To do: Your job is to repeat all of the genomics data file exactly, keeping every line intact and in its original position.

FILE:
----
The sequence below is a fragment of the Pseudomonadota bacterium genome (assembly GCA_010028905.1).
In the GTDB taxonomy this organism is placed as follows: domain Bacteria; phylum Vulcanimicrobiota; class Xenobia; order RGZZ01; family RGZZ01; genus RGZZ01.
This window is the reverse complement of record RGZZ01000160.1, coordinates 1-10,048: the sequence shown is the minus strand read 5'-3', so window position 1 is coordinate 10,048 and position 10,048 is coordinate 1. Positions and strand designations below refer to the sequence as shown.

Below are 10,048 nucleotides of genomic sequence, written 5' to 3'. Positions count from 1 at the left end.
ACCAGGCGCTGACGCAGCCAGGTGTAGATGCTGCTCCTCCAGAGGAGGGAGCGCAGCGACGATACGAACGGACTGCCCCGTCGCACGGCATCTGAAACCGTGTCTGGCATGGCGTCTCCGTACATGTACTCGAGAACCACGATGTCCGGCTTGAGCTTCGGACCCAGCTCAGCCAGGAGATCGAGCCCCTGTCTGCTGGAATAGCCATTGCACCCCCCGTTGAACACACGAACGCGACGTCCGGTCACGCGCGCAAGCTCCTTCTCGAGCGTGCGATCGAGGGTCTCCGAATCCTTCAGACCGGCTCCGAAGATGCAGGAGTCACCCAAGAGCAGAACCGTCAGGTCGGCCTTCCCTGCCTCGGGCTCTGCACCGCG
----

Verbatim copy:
The sequence below is a fragment of the Pseudomonadota bacterium genome (assembly GCA_010028905.1).
In the GTDB taxonomy this organism is placed as follows: domain Bacteria; phylum Vulcanimicrobiota; class Xenobia; order RGZZ01; family RGZZ01; genus RGZZ01.
This window is the reverse complement of record RGZZ01000160.1, coordinates 1-10,048: the sequence shown is the minus strand read 5'-3', so window position 1 is coordinate 10,048 and position 10,048 is coordinate 1. Positions and strand designations below refer to the sequence as shown.

Below are 10,048 nucleotides of genomic sequence, written 5' to 3'. Positions count from 1 at the left end.
ACCAGGCGCTGACGCAGCCAGGTGTAGATGCTGCTCCTCCAGAGGAGGGAGCGCAGCGACGATACGAACGGACTGCCCCGTCGCACGGCATCTGAAACCGTGTCTGGCATGGCGTCTCCGTACATGTACTCGAGAACCACGATGTCCGGCTTGAGCTTCGGACCCAGCTCAGCCAGGAGATCGAGCCCCTGTCTGCTGGAATAGCCATTGCACCCCCCGTTGAACACACGAACGCGACGTCCGGTCACGCGCGCAAGCTCCTTCTCGAGCGTGCGATCGAGGGTCTCCGAATCCTTCAGACCGGCTCCGAAGATGCAGGAGTCACCCAAGAGCAGAACCGTCAGGTCGGCCTTCCCTGCCTCGGGCTCTGCACCGCG